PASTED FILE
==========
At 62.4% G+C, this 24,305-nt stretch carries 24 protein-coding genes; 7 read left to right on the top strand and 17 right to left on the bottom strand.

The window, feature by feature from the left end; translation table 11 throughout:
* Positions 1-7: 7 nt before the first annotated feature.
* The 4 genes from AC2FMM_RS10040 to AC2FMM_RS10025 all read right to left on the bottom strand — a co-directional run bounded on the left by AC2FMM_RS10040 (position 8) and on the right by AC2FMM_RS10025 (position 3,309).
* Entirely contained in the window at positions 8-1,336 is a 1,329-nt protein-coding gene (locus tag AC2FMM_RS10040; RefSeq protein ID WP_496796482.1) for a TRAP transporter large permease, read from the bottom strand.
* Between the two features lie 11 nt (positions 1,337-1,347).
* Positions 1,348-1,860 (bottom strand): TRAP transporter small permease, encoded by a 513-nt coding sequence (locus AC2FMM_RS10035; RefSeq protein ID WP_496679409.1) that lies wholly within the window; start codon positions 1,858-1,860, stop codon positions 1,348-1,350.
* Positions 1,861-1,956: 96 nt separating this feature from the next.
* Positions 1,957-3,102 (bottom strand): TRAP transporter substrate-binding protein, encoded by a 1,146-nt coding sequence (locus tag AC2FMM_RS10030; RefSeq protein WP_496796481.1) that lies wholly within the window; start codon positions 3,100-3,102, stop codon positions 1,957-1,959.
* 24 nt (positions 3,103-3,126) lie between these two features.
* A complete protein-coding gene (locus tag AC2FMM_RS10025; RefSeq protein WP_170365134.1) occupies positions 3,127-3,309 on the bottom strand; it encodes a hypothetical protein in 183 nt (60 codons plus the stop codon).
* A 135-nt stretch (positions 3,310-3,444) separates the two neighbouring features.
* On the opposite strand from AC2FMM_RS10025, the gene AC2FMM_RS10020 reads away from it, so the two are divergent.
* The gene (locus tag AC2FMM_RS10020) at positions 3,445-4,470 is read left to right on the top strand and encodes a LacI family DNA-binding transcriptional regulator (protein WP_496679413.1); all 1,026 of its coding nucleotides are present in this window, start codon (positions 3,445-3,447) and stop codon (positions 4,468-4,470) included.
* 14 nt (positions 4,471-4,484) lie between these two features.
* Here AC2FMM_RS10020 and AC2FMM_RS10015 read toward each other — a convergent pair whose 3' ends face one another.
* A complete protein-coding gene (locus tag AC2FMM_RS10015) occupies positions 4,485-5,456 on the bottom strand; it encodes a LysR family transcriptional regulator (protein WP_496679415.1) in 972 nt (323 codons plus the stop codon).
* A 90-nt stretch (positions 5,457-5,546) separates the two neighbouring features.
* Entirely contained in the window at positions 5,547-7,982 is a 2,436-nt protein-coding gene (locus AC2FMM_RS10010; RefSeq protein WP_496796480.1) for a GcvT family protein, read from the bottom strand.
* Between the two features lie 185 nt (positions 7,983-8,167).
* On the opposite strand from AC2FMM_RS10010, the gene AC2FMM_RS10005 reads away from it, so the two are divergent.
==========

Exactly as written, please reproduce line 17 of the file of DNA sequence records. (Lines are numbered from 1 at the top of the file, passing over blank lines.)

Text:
* A complete protein-coding gene (locus tag AC2FMM_RS10015) occupies positions 4,485-5,456 on the bottom strand; it encodes a LysR family transcriptional regulator (protein WP_496679415.1) in 972 nt (323 codons plus the stop codon).